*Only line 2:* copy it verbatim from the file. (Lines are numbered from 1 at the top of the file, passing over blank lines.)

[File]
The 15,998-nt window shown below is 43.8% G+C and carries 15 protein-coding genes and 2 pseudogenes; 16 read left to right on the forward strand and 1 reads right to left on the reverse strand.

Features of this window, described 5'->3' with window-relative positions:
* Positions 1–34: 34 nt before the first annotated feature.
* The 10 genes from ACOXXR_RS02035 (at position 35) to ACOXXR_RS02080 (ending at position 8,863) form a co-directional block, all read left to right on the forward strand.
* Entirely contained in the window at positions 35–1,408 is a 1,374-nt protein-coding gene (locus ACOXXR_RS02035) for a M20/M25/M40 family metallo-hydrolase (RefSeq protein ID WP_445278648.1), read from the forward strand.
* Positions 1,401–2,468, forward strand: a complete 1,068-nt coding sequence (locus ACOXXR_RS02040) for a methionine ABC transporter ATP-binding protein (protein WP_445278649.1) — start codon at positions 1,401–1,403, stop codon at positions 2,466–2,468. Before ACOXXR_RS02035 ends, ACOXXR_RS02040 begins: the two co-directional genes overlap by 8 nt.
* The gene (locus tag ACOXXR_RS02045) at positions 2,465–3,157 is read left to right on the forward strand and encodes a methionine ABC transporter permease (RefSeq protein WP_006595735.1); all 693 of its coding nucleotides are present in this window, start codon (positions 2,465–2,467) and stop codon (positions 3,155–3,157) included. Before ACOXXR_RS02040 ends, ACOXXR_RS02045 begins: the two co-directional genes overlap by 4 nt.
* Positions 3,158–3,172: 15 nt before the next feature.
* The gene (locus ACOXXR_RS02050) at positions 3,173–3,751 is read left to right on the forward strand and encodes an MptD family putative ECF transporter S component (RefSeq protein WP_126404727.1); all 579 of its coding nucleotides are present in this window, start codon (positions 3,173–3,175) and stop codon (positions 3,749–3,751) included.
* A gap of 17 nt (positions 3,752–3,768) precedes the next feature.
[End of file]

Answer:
Features of this window, described 5'->3' with window-relative positions: